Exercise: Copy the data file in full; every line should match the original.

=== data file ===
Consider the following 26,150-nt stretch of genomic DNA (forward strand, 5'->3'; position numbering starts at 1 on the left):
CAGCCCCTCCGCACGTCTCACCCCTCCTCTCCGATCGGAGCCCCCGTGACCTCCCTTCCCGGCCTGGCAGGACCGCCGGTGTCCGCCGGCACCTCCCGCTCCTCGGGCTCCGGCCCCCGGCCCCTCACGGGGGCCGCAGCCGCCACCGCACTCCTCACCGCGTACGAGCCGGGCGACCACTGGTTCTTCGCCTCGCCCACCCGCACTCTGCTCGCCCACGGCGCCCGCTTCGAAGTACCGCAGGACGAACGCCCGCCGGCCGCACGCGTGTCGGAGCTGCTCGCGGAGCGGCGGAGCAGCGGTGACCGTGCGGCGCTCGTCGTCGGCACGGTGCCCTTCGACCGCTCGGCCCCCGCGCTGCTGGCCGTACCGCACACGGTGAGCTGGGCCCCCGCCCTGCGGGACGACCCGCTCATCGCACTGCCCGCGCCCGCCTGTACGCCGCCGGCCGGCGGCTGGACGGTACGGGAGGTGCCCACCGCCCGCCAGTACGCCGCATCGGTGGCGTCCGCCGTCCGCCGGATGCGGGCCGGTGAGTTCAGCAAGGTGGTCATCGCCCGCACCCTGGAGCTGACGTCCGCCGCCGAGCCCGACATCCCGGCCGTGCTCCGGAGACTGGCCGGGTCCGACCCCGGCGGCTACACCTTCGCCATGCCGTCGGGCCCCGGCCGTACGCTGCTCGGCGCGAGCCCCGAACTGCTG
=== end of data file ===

Consider the following 26,150-nt stretch of genomic DNA (forward strand, 5'->3'; position numbering starts at 1 on the left):
CAGCCCCTCCGCACGTCTCACCCCTCCTCTCCGATCGGAGCCCCCGTGACCTCCCTTCCCGGCCTGGCAGGACCGCCGGTGTCCGCCGGCACCTCCCGCTCCTCGGGCTCCGGCCCCCGGCCCCTCACGGGGGCCGCAGCCGCCACCGCACTCCTCACCGCGTACGAGCCGGGCGACCACTGGTTCTTCGCCTCGCCCACCCGCACTCTGCTCGCCCACGGCGCCCGCTTCGAAGTACCGCAGGACGAACGCCCGCCGGCCGCACGCGTGTCGGAGCTGCTCGCGGAGCGGCGGAGCAGCGGTGACCGTGCGGCGCTCGTCGTCGGCACGGTGCCCTTCGACCGCTCGGCCCCCGCGCTGCTGGCCGTACCGCACACGGTGAGCTGGGCCCCCGCCCTGCGGGACGACCCGCTCATCGCACTGCCCGCGCCCGCCTGTACGCCGCCGGCCGGCGGCTGGACGGTACGGGAGGTGCCCACCGCCCGCCAGTACGCCGCATCGGTGGCGTCCGCCGTCCGCCGGATGCGGGCCGGTGAGTTCAGCAAGGTGGTCATCGCCCGCACCCTGGAGCTGACGTCCGCCGCCGAGCCCGACATCCCGGCCGTGCTCCGGAGACTGGCCGGGTCCGACCCCGGCGGCTACACCTTCGCCATGCCGTCGGGCCCCGGCCGTACGCTGCTCGGCGCGAGCCCCGAACTGCTG